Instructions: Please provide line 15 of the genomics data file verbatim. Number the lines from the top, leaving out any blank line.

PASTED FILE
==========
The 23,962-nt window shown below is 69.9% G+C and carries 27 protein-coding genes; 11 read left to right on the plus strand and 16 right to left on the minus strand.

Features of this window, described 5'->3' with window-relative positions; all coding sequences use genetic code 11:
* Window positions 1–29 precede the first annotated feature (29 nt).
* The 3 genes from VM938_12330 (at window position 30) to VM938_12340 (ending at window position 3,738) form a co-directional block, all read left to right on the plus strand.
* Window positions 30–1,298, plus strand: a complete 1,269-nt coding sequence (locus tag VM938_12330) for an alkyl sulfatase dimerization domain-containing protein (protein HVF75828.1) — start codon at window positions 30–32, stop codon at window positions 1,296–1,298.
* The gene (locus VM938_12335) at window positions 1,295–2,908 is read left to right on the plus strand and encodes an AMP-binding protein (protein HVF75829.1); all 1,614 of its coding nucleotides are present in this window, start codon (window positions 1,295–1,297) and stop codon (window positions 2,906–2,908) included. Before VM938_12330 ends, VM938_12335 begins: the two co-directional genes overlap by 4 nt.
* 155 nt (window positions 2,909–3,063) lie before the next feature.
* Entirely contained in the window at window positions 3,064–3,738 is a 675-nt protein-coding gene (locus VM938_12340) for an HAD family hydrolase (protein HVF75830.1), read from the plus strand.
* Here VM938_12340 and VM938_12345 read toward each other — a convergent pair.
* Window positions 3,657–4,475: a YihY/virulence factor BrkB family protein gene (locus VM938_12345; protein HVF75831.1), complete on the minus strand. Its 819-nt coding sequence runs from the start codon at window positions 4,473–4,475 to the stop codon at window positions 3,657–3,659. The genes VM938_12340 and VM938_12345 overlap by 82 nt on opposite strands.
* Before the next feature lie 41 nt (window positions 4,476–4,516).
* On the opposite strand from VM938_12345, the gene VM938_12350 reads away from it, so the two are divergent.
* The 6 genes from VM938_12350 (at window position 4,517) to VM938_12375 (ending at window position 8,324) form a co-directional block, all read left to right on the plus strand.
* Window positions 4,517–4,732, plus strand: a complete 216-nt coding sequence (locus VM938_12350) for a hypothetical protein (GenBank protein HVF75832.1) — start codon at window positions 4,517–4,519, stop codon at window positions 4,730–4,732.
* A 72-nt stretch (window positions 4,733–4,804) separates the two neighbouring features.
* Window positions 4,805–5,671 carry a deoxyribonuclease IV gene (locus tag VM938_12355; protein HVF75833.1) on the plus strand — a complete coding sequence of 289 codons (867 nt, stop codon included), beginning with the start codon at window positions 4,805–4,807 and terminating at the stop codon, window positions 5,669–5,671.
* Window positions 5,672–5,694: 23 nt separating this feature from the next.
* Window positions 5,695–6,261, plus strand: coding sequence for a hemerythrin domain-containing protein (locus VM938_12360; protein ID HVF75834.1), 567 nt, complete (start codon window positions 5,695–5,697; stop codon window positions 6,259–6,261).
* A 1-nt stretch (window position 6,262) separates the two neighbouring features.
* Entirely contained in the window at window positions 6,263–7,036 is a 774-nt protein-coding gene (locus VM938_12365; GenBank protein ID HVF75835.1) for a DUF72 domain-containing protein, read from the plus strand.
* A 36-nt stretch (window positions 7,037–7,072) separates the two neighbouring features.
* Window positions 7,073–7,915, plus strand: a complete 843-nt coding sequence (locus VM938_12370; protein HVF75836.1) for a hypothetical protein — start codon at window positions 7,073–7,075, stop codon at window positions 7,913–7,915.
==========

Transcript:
* A 72-nt stretch (window positions 4,733–4,804) separates the two neighbouring features.